Patients with glaucoma drainage devices (GDDs) have a high rate of graft failure after endothelial keratoplasty (DSEK). 1-2 The mechanism of this increased risk is unknown, but one common hypothesis states that mechanical trauma to the corneal graft by a GDD in the anterior chamber may increase the rate of failure. In this retrospective chart review of 85 eyes, the authors investigate the hypothesis that anterior chamber (AC) GDD may be associated with higher rates of DSEK graft failure than that of pars plana (PP) GDD due to mechanical trauma to the graft. The study found that patients with past or concurrent AC shunt experienced graft dislocation at a rate of 37.7%, which was not significantly higher than the rate graft dislocation in the PP shunt group (29.2%) (P = 0.56). When taking into account the longer follow-up time for the PP shunt group, there was no significant difference between the rates of secondary graft failure (SGF) for eyes with AC shunts 18.9% and eyes with PP shunts 41.7% (log-rank test P = 0.51).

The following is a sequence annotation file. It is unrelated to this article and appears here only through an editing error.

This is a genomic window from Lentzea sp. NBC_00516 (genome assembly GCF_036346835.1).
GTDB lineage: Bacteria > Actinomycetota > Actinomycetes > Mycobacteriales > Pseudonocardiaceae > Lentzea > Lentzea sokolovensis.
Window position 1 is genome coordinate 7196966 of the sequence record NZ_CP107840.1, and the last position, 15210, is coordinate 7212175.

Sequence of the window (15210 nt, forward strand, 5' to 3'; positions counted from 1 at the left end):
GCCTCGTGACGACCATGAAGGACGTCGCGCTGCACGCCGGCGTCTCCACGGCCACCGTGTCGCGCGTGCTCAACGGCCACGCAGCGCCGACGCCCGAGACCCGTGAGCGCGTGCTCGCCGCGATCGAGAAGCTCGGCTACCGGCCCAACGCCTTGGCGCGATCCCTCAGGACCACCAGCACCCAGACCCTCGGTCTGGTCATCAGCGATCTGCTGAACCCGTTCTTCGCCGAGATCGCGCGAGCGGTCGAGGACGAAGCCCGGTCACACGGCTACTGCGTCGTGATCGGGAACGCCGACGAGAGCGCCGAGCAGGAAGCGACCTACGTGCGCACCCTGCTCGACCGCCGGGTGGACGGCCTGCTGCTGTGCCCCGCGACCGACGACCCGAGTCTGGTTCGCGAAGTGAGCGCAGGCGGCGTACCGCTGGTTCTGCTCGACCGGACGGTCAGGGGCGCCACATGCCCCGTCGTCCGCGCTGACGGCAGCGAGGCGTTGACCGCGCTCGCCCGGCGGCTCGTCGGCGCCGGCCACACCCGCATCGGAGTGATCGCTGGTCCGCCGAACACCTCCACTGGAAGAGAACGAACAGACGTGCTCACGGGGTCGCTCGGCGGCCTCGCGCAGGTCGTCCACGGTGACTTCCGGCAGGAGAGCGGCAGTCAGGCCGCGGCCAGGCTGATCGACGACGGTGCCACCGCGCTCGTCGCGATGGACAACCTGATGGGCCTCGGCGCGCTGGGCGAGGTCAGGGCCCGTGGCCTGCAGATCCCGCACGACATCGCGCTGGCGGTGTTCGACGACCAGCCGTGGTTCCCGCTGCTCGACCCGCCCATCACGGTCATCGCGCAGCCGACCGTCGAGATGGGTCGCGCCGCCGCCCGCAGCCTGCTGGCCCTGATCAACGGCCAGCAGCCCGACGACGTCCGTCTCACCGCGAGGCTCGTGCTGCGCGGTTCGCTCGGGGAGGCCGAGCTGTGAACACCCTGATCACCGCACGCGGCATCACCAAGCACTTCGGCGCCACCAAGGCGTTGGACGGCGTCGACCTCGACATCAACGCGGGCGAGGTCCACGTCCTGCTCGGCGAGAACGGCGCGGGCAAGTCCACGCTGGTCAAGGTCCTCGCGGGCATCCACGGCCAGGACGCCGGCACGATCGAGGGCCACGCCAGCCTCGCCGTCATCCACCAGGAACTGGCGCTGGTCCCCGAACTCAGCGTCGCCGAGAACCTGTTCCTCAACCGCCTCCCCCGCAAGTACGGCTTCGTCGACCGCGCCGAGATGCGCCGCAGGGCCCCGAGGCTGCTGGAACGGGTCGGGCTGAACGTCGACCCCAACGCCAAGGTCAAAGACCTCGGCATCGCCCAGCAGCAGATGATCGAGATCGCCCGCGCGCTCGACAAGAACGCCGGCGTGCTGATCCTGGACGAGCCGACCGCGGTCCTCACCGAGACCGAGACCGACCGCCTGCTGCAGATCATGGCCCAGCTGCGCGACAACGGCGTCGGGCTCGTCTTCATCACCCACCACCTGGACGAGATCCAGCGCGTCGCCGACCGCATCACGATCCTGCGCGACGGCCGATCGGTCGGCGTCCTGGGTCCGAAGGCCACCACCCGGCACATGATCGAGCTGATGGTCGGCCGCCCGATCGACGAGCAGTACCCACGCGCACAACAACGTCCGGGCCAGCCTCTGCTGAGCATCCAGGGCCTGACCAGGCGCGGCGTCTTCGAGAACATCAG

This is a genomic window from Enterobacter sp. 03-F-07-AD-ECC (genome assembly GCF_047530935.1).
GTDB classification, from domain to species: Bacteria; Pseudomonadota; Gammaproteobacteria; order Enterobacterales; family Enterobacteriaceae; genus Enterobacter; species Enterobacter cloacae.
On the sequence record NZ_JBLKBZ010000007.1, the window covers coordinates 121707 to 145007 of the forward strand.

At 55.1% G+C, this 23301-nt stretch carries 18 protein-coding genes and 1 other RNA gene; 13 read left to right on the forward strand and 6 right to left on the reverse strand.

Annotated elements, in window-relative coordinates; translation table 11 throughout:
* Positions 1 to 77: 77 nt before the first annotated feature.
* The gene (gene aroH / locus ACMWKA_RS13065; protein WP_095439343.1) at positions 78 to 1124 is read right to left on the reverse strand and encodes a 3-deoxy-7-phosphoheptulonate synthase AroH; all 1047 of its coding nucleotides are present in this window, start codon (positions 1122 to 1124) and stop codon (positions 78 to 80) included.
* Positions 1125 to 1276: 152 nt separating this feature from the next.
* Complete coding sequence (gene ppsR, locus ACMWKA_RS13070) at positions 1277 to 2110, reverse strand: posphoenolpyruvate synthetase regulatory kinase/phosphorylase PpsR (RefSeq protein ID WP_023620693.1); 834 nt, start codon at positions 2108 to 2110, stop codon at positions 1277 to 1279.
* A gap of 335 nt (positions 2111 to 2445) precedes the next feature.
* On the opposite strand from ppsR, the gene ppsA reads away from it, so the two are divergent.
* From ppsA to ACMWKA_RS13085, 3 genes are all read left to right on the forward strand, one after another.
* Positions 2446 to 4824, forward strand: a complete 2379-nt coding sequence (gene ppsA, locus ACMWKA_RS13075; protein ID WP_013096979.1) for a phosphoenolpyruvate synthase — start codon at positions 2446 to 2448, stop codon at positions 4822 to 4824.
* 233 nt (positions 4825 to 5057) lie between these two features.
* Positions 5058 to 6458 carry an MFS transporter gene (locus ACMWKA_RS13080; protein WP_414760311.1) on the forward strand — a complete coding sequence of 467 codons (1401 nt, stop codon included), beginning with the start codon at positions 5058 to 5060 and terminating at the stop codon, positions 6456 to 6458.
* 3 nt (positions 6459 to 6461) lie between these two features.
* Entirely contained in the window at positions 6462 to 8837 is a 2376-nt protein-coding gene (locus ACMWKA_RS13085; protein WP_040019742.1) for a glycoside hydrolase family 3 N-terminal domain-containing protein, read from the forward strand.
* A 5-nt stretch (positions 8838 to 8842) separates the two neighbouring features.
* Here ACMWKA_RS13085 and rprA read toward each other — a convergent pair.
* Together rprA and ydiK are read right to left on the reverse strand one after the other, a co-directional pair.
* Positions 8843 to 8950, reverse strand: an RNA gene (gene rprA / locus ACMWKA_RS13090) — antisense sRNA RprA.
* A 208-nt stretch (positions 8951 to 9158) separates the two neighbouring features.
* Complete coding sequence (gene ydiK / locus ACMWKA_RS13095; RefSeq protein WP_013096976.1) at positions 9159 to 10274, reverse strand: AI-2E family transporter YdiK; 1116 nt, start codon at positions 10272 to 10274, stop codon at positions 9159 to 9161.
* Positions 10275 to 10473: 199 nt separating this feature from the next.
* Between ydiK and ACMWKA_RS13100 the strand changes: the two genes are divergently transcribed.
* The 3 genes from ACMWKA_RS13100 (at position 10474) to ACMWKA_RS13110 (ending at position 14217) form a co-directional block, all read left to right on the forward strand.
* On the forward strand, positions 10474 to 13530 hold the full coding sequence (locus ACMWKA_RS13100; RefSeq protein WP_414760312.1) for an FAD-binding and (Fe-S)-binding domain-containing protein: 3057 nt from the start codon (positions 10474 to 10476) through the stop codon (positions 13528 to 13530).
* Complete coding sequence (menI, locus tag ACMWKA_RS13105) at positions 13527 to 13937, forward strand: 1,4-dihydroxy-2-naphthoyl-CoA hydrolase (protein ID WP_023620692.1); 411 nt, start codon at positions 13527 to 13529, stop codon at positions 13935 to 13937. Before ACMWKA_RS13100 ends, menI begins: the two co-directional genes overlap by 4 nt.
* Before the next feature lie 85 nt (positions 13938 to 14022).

This study by Kang et al., which is the first to compare DSEK outcomes in patients with previous or concurrent AC or PP GDD, demonstrates no association between the rate of DSEK graft failure and GDD placement. However, it is important to note that this study has a small sample size is retrospective and thus not randomized. There are also some significant differences between the comparison groups. The follow-up time was significantly different between these groups with a median follow-up of 41.9 months in the PP shunt group compared to 16.4 months in the AC shunt group (P = 0.001). Furthermore, a much higher proportion of the PP shunt group were concurrent revisions (43.8% versus 18.9%) and concurrent vitrectomy (47.9% versus 5.4%) compared to the AC shunt group, with many of the eyes in the PP shunt group having had a previous AC shunt. Further research, including prospective studies and larger retrospective studies, is required to elucidate the mechanism of DSEK graft failure in eyes with GDDs.